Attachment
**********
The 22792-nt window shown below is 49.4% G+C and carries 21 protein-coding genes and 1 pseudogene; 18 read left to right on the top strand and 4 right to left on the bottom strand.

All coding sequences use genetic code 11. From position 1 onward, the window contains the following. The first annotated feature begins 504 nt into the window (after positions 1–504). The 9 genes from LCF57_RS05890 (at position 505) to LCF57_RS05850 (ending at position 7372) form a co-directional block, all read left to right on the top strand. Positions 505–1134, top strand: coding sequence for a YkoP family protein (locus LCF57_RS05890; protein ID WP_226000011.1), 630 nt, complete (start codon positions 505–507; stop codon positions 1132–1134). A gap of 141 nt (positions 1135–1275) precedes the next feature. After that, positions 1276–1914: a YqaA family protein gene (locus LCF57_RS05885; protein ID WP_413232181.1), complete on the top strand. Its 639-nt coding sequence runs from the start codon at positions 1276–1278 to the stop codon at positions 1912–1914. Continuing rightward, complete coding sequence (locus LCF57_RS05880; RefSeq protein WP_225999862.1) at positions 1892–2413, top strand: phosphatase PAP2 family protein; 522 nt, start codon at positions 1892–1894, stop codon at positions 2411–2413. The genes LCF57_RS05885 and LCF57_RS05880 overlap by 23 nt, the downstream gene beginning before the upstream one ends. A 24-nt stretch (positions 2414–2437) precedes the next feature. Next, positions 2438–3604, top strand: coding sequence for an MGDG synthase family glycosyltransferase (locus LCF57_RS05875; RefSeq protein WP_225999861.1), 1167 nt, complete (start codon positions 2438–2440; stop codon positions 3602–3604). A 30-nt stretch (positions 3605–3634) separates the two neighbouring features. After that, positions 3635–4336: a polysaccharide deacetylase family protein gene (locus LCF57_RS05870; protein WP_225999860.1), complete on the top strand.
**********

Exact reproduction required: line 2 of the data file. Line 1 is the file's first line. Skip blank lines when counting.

All coding sequences use genetic code 11. From position 1 onward, the window contains the following. The first annotated feature begins 504 nt into the window (after positions 1–504). The 9 genes from LCF57_RS05890 (at position 505) to LCF57_RS05850 (ending at position 7372) form a co-directional block, all read left to right on the top strand. Positions 505–1134, top strand: coding sequence for a YkoP family protein (locus LCF57_RS05890; protein ID WP_226000011.1), 630 nt, complete (start codon positions 505–507; stop codon positions 1132–1134). A gap of 141 nt (positions 1135–1275) precedes the next feature. After that, positions 1276–1914: a YqaA family protein gene (locus LCF57_RS05885; protein ID WP_413232181.1), complete on the top strand. Its 639-nt coding sequence runs from the start codon at positions 1276–1278 to the stop codon at positions 1912–1914. Continuing rightward, complete coding sequence (locus LCF57_RS05880; RefSeq protein WP_225999862.1) at positions 1892–2413, top strand: phosphatase PAP2 family protein; 522 nt, start codon at positions 1892–1894, stop codon at positions 2411–2413. The genes LCF57_RS05885 and LCF57_RS05880 overlap by 23 nt, the downstream gene beginning before the upstream one ends. A 24-nt stretch (positions 2414–2437) precedes the next feature. Next, positions 2438–3604, top strand: coding sequence for an MGDG synthase family glycosyltransferase (locus LCF57_RS05875; RefSeq protein WP_225999861.1), 1167 nt, complete (start codon positions 2438–2440; stop codon positions 3602–3604). A 30-nt stretch (positions 3605–3634) separates the two neighbouring features. After that, positions 3635–4336: a polysaccharide deacetylase family protein gene (locus LCF57_RS05870; protein WP_225999860.1), complete on the top strand.